A couple of weeks ago, I read a post on WPLift Build A Plugin (Twitter Widget) into your WordPress Theme)” which in turn was inspired by a post on WPCandy from a couple of months ago “How to create your own WordPress functionality plugin”.

The WPCandy post was advocating that theme designers should stop bundling WordPress plugins and other functionality which limits how easily users can switch themes, something which I feel is absolutely a good idea. But that’s not what I want to talk about in this post — I want to focus specifically on the issue raised in the WPLift post — building plugins directly into themes.

The post shows you how to add the DP Twitter Widget into your theme; it’s literally a case of copying a pasting the plugin’s code into your functions.php. In fact it’s so easy that there’s no reason not to build every single widget and plugin you can think of under the sun into your theme, right?

Not exactly.

Unfortunately it’s a little more complicated than that and for the rest of this post I’ll set out exactly why that’s the case.

Firstly, the second you build a plugin into your theme, you’re assuming responsibility and are obliged to support the plugin, so if anything breaks in future updates, you’ll need to be able to fix it. Say the plugin used Ben’s timthumb and updating was an absolute necessity, the onus would then be on you to provide the update by offering an entire theme upgrade rather than just a simple plugin update independent of the theme.

Second, what’s the point? The functionality you’re providing already exists and unless you’re significantly changing the plugin, I’m struggling to see the point of just duplicating functionality. Sure, you get to brag about how your theme has thousands upon thousands of built in widgets and it makes everything really fun and it’ll do everything you’ve ever wanted, but by just adding a plugin that already exists into your theme, you’re just adding something I can do already by installing plugins. Plus, I’ll not lose everything in two years when I decide I need to overhaul the look of my site! And hey, there are sites like mine out there which show you how to do things like building a WordPress powered email newsletter without plugins anyway!

I’m not just wagging fingers from the rooftops — this was a mistake I made when I launched my ill fated theme site, WPShift nearly two years ago. At the time having a ton of functionality in a theme was the way to go and we made a decision that we would go down the route of essentially just bundling plugins with the theme.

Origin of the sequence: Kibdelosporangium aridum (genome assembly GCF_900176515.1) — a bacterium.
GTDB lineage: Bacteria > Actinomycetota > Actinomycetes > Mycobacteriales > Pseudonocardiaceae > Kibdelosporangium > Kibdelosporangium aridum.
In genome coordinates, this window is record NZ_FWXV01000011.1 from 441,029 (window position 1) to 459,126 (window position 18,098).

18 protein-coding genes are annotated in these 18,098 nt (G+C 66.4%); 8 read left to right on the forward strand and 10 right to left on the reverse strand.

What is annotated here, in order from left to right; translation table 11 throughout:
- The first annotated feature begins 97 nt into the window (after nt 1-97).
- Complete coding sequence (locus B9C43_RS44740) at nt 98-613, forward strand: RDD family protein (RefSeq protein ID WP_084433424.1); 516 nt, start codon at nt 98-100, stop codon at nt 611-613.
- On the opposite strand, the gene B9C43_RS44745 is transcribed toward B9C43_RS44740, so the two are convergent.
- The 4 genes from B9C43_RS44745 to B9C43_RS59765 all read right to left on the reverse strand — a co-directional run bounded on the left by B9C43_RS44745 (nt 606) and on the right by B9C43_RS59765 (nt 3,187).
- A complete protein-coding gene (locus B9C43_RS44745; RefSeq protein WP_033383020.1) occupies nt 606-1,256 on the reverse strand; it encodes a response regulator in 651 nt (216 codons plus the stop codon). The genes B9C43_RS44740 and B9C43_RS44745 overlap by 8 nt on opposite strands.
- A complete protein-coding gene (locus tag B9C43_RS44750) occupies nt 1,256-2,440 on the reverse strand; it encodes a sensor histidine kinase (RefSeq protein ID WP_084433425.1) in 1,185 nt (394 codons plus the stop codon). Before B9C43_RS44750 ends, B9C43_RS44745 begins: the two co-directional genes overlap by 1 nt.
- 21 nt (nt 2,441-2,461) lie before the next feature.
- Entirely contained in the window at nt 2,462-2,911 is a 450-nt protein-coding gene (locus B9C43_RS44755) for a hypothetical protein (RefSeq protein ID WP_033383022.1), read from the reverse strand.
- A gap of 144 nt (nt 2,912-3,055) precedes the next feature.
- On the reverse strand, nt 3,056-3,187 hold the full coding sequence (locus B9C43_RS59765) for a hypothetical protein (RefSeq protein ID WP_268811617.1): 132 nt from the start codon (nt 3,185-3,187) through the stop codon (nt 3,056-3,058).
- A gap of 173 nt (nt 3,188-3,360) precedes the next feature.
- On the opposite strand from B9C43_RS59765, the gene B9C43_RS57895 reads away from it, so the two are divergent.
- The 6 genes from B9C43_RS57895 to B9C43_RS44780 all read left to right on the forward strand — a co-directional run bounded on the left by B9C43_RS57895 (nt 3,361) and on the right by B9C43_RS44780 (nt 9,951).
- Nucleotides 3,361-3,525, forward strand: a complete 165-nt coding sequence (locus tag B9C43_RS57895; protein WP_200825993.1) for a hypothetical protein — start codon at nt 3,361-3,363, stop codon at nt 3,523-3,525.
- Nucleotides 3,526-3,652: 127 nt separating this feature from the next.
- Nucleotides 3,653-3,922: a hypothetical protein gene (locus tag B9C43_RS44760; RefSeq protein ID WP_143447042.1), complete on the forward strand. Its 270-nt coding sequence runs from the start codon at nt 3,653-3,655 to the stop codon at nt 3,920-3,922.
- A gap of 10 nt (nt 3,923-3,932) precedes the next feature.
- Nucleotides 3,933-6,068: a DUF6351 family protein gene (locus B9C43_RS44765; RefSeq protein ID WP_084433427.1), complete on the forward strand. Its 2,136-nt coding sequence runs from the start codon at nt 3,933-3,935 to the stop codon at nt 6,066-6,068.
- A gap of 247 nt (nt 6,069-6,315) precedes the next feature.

I’m glad to say this isn’t all the range any more, so please don’t do it, it’s just making a mess in the long run.

Hi, I'm Alex Denning. I run a site called WPShout.com where I publish WordPress Tutorials. You should follow me on Twitter @AlexDenning!

  1. You are so right. I’ve been frustrated for years by themes that build in functions better handled by plugins, and the TimThumb debacle should have been the nail in the coffin of that practice. It’s irresponsible for anyone to advocate doing it–though making such a controversial statement is one way to get attention.

  2. Ed - Blogrescue says:

    I agree wholeheartedly, and would add one more critical reason – Security! Case in point is the timthumb.php vulnerability. Many themes (both free and paid) included this handy script and it has resulted in exposing millions of wp installs to easy hacking.

    If you embed plugin functionality in your theme and later that plugin gets an issue fixed, you or whoever else uses the theme will never know.


  3. Andre says:

    This is now become a topic of discussion as I found when I logged into Google+ and can totally relate to this, but also shortcodes is an issue as well. I read an article from Justin Tadlock about this kind of problem and until I read that, it didn’t even think about it. This makes total sense and sites like themeforest.net is a prime example of just how many theme authors there have dug themselves deep with filling their themes with 100’s of shortcodes and plugins. Granted, great flexibility for the end-user….until they switch themes later.

  4. Hillary Bost says:

    You are right I have had so much trouble trying to do that in the past.

  5. CHD says:

    Thanks. This is good and knowledgeable for me.

  6. Paul Weston says:

    Thought this was a great article and very useful for me as I am just about to start using WordPress and designing themes. Love articles like this one because it gives me guide lines into what I should be thinking about when I am approaching my theme design and development.